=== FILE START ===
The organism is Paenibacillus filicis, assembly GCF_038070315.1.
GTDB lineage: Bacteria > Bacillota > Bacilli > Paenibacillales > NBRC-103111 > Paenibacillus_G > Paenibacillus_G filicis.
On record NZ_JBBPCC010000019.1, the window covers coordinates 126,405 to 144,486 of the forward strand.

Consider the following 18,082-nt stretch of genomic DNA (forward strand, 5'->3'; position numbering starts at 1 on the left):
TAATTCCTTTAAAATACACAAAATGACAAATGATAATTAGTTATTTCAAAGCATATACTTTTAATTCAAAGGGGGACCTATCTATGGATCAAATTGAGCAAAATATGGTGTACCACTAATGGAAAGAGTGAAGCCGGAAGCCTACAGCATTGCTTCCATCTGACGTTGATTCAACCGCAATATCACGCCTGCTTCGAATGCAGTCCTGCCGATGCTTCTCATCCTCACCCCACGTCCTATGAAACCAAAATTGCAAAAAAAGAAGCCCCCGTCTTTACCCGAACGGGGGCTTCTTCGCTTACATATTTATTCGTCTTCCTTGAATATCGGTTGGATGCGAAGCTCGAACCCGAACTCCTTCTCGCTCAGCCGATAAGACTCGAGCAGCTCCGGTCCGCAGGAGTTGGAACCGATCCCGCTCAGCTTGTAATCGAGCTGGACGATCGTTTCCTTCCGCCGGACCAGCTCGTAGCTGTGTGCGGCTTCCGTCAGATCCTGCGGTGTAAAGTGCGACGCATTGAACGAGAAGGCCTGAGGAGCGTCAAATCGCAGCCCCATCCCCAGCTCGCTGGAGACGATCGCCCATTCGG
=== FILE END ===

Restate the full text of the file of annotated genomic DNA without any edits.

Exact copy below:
The organism is Paenibacillus filicis, assembly GCF_038070315.1.
GTDB lineage: Bacteria > Bacillota > Bacilli > Paenibacillales > NBRC-103111 > Paenibacillus_G > Paenibacillus_G filicis.
On record NZ_JBBPCC010000019.1, the window covers coordinates 126,405 to 144,486 of the forward strand.

Consider the following 18,082-nt stretch of genomic DNA (forward strand, 5'->3'; position numbering starts at 1 on the left):
TAATTCCTTTAAAATACACAAAATGACAAATGATAATTAGTTATTTCAAAGCATATACTTTTAATTCAAAGGGGGACCTATCTATGGATCAAATTGAGCAAAATATGGTGTACCACTAATGGAAAGAGTGAAGCCGGAAGCCTACAGCATTGCTTCCATCTGACGTTGATTCAACCGCAATATCACGCCTGCTTCGAATGCAGTCCTGCCGATGCTTCTCATCCTCACCCCACGTCCTATGAAACCAAAATTGCAAAAAAAGAAGCCCCCGTCTTTACCCGAACGGGGGCTTCTTCGCTTACATATTTATTCGTCTTCCTTGAATATCGGTTGGATGCGAAGCTCGAACCCGAACTCCTTCTCGCTCAGCCGATAAGACTCGAGCAGCTCCGGTCCGCAGGAGTTGGAACCGATCCCGCTCAGCTTGTAATCGAGCTGGACGATCGTTTCCTTCCGCCGGACCAGCTCGTAGCTGTGTGCGGCTTCCGTCAGATCCTGCGGTGTAAAGTGCGACGCATTGAACGAGAAGGCCTGAGGAGCGTCAAATCGCAGCCCCATCCCCAGCTCGCTGGAGACGATCGCCCATTCGG